John Frostad

Postdoctoral Researcher

Spokane, Washington

PhD Chemical Engineering, University of California, Santa Barbara, 2012.
BS with Distinction Chemical Engineering, University of Washington, 2006.

Research Focus

Silicon Wafer Cleaning Technology

wafer cleaning

Computer microchips have to be made in a really clean environment and a significant effort must be made during manufacturing to prevent contamination. As the size of transistors and other features continue to decrease, the requirements for cleanliness become more strict. We are working on developing the fundamental understanding for a new cleaning technology that will be more effective at removing small particles and does not require toxic chemicals that are harmful to the environment.

The key to the new technology (being developed by LAM Research) is to first coat the silicon wafer with a special, water-based cleaning liquid and then rinse it off by with water while simultaneously spinning the wafer, like a really fast record player. One of the things that we are trying to understand in particular is how the spinning helps improve the cleaning process. If we can explain how this works, then the cleaning technology can be implemented in manufacturing to increase yields and reduce environmental impact.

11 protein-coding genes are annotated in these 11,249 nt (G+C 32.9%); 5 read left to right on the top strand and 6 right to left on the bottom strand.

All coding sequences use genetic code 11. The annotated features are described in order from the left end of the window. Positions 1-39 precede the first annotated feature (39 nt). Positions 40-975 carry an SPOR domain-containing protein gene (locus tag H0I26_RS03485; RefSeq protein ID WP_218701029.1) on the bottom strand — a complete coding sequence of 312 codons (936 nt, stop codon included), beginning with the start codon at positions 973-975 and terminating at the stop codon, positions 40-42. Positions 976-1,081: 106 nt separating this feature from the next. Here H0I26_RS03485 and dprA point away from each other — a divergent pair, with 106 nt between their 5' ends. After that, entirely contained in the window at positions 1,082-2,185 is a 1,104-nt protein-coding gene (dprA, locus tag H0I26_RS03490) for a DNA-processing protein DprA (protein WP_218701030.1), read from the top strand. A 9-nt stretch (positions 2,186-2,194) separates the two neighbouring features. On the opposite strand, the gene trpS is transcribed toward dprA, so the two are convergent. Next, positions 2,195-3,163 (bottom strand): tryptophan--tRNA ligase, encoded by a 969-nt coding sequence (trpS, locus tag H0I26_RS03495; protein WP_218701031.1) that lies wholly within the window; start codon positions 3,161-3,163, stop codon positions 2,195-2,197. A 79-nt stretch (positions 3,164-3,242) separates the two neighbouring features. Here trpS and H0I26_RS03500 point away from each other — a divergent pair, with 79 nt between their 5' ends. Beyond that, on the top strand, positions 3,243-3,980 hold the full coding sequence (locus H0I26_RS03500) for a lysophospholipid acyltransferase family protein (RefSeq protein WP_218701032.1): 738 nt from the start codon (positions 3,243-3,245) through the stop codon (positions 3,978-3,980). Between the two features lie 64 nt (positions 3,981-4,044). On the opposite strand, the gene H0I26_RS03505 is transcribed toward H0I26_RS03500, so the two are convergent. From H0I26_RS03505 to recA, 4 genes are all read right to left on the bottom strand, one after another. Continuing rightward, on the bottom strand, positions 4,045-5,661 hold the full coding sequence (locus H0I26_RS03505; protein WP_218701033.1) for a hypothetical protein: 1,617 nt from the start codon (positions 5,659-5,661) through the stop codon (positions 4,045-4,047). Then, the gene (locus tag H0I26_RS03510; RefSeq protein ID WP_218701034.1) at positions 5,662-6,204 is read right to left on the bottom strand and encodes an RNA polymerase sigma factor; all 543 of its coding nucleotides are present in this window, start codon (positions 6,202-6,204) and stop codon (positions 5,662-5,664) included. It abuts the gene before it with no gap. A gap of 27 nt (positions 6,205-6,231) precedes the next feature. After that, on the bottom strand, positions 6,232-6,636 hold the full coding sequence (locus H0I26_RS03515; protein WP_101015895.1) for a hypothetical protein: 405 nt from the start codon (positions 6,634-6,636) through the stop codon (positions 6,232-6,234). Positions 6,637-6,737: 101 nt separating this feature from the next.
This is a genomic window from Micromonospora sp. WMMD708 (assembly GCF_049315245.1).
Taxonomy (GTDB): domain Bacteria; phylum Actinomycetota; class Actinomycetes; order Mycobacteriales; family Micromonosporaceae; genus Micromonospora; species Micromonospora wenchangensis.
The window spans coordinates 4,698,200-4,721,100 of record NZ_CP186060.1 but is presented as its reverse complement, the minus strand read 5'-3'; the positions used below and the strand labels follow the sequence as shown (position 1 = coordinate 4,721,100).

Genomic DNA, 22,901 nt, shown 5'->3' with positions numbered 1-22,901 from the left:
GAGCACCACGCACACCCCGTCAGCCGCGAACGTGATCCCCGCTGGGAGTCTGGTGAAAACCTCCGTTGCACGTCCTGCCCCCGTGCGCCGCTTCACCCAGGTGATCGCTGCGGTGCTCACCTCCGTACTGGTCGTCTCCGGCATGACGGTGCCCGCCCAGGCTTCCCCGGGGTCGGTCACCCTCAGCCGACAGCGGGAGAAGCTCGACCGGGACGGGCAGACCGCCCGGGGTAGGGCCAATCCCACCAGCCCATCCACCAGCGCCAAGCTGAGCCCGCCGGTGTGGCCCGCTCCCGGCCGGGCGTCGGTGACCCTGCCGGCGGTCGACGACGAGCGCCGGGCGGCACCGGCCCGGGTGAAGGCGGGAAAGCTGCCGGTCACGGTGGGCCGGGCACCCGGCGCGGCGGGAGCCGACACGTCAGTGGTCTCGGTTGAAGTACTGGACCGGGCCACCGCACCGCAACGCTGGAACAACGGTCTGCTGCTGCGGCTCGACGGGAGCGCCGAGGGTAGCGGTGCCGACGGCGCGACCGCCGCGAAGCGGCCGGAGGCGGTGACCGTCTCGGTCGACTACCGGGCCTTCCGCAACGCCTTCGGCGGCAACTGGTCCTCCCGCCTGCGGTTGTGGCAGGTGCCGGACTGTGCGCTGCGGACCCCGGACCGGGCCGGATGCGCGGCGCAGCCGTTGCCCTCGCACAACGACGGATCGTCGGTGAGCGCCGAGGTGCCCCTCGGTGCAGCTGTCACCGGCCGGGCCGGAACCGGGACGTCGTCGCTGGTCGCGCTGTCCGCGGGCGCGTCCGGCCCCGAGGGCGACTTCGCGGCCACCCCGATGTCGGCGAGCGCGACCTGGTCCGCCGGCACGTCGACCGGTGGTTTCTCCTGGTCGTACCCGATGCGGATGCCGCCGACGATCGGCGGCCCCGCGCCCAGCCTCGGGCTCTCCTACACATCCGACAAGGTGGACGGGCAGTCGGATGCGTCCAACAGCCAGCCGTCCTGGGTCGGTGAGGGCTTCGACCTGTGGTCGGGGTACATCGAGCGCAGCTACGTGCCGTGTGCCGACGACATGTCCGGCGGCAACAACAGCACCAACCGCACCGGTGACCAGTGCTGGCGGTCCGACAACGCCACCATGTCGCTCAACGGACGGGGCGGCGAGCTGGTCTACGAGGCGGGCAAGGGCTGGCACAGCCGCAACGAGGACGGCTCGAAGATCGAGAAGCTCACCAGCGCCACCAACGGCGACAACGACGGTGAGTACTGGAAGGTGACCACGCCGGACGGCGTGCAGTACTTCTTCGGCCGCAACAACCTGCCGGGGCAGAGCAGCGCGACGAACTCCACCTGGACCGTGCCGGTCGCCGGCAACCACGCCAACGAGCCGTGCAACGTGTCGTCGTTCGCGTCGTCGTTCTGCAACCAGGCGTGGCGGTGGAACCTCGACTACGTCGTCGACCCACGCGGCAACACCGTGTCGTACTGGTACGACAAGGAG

Advancing New Medicines

Developing new active ingredients for medicine is becoming more challenging as the need for more complex molecules involved in targeted therapeutics increases. Many of the promising molecules are proteins are surface active and collect at air/water interfaces that are unavoidable during manufacturing. This has been found to result in the aggregation of the proteins which makes the molecules unusable.

In order to enable the development of these promising new drug molecules it is essential to understand this aggregation process. We are working on a new experimental setup for that can induce and monitor the aggregation process in a controlled environment. With these experiments we should be able to quantitatively measure the tendency for aggregation. These measurements can then be used to screen problematic molecules and formulate the protein solutions to prevent aggregation.